Production of the components will increase significantly in 2008 and it was recognised some time ago that there would not be enough capacity on the firm's one five-axis facility. So in December 2007, a full five-axis Matsuura MAM72-25V twin-pallet VMC was installed to take over some of the machining (Figure 5).

Figure 5 A full five-axis Matsuura MAM72- 25V twin-pallet VMC of the type installed in December 2007 at Qualtronic, Glenrothes

Significant advantages result from using the full five-axis machine rather than the MC-510VG with add-on compound table, despite the remarkable accuracies obtained with the latter configuration. The new machine has enabled improved surface finish to be achieved on certain features of the aerospace components and reduced overall cycle time by 40 per cent. This has been possible owing to the greater rigidity of the more modern machine, which allows full use to be made of the higher power, 15,000rpm spindle and the faster feed rates, both in cut and during rapid traverse.

At the same time, Matsuura applications engineers made a further improvement in the way that the five CNC axes are interpolated to allow a greater area of one of the cutters to contact the component, doubling the life of the consumable. Furthermore, the same cutter is now used to mill features that previously required a separate cutter, so one tool change has been eliminated from the cycle. A machine-mounted probe checks critical features before it leaves the fixture and every second component undergoes a functional check.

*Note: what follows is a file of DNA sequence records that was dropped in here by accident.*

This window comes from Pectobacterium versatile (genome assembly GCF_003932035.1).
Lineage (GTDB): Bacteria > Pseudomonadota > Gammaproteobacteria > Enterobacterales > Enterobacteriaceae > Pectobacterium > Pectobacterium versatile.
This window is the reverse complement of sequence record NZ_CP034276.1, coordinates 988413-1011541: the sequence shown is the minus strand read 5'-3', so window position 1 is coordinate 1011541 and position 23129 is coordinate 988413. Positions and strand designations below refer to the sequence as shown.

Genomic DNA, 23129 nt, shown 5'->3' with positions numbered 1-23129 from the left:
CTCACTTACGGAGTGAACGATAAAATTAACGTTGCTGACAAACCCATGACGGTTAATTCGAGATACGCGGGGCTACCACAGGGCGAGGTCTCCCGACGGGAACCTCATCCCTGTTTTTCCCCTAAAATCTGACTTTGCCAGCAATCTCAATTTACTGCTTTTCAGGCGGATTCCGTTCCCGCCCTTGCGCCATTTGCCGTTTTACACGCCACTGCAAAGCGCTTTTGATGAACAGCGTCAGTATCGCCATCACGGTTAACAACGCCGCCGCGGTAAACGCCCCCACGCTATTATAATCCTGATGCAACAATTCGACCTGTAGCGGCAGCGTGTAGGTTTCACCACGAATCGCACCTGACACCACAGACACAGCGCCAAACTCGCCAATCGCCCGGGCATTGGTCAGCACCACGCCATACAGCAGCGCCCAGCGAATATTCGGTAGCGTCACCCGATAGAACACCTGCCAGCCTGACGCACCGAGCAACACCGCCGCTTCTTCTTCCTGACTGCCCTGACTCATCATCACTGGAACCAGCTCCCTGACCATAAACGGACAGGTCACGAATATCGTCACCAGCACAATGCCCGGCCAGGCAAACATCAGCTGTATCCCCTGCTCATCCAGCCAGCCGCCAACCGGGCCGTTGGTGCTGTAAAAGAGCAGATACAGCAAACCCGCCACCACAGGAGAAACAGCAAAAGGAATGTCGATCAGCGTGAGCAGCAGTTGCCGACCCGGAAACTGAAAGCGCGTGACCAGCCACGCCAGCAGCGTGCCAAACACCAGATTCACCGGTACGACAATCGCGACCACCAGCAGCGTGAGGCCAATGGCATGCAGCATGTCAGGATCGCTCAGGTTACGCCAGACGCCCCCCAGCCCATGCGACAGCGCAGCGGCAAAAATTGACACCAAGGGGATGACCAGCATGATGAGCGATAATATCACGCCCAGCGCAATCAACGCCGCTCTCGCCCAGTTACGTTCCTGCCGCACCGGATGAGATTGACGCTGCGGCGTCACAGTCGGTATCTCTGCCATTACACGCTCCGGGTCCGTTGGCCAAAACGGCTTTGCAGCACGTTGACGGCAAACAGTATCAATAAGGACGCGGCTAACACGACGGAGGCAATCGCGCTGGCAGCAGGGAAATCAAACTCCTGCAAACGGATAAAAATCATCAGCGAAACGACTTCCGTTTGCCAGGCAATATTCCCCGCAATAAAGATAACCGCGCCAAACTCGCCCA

Now that the full five-axis Matsuura VMC is installed, other components will be manufactured under contracts that the subcontractor would have had to turn away before. One is the production of a surgical instrument for performing tracheostomies. The 316 stainless steel assembly contains around 30 parts, including a complex camera head and another component that can only be produced in one hit by five-axis interpolative machining.

Other jobs lined up for the new machine are destined for the offshore sector, which need relatively small parts machined from difficult materials.

Mr Harper sets great store by investing in the best quality plant, as he finds that customers will pay a premium for the high-precision components that can be machined. “Many subcontractors walk away from such close tolerance work and that is when we step in,” he said.